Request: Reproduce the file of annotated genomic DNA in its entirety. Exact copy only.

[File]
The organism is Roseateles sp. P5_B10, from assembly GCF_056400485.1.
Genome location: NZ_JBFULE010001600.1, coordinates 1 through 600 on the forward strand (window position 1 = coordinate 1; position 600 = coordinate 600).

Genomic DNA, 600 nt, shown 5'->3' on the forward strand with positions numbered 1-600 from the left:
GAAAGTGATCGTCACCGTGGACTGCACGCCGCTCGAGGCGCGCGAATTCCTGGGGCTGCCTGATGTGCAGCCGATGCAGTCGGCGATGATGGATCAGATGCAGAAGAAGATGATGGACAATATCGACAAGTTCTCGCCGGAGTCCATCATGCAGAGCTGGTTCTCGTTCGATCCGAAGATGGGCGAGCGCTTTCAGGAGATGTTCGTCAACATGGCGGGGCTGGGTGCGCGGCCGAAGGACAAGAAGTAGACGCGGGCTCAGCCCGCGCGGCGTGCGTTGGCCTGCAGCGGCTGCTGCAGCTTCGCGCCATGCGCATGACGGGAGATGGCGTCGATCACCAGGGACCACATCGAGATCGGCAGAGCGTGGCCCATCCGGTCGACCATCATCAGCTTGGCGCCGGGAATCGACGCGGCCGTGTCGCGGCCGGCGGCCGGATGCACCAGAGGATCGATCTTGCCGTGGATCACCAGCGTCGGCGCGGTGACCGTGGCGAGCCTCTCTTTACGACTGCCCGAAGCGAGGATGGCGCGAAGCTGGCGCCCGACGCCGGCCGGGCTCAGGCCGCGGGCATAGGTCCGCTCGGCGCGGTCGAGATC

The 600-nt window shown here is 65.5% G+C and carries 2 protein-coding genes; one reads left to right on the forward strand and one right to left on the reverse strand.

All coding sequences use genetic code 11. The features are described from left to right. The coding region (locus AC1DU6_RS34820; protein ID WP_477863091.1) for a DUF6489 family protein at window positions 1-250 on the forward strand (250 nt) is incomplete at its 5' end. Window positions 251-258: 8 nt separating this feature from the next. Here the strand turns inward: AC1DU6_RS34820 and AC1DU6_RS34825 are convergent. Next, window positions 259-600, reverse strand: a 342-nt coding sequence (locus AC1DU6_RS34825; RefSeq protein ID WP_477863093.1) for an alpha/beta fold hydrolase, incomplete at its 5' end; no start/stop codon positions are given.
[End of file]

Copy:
The organism is Roseateles sp. P5_B10, from assembly GCF_056400485.1.
Genome location: NZ_JBFULE010001600.1, coordinates 1 through 600 on the forward strand (window position 1 = coordinate 1; position 600 = coordinate 600).

Genomic DNA, 600 nt, shown 5'->3' on the forward strand with positions numbered 1-600 from the left:
GAAAGTGATCGTCACCGTGGACTGCACGCCGCTCGAGGCGCGCGAATTCCTGGGGCTGCCTGATGTGCAGCCGATGCAGTCGGCGATGATGGATCAGATGCAGAAGAAGATGATGGACAATATCGACAAGTTCTCGCCGGAGTCCATCATGCAGAGCTGGTTCTCGTTCGATCCGAAGATGGGCGAGCGCTTTCAGGAGATGTTCGTCAACATGGCGGGGCTGGGTGCGCGGCCGAAGGACAAGAAGTAGACGCGGGCTCAGCCCGCGCGGCGTGCGTTGGCCTGCAGCGGCTGCTGCAGCTTCGCGCCATGCGCATGACGGGAGATGGCGTCGATCACCAGGGACCACATCGAGATCGGCAGAGCGTGGCCCATCCGGTCGACCATCATCAGCTTGGCGCCGGGAATCGACGCGGCCGTGTCGCGGCCGGCGGCCGGATGCACCAGAGGATCGATCTTGCCGTGGATCACCAGCGTCGGCGCGGTGACCGTGGCGAGCCTCTCTTTACGACTGCCCGAAGCGAGGATGGCGCGAAGCTGGCGCCCGACGCCGGCCGGGCTCAGGCCGCGGGCATAGGTCCGCTCGGCGCGGTCGAGATC

The 600-nt window shown here is 65.5% G+C and carries 2 protein-coding genes; one reads left to right on the forward strand and one right to left on the reverse strand.

All coding sequences use genetic code 11. The features are described from left to right. The coding region (locus AC1DU6_RS34820; protein ID WP_477863091.1) for a DUF6489 family protein at window positions 1-250 on the forward strand (250 nt) is incomplete at its 5' end. Window positions 251-258: 8 nt separating this feature from the next. Here the strand turns inward: AC1DU6_RS34820 and AC1DU6_RS34825 are convergent. Next, window positions 259-600, reverse strand: a 342-nt coding sequence (locus AC1DU6_RS34825; RefSeq protein ID WP_477863093.1) for an alpha/beta fold hydrolase, incomplete at its 5' end; no start/stop codon positions are given.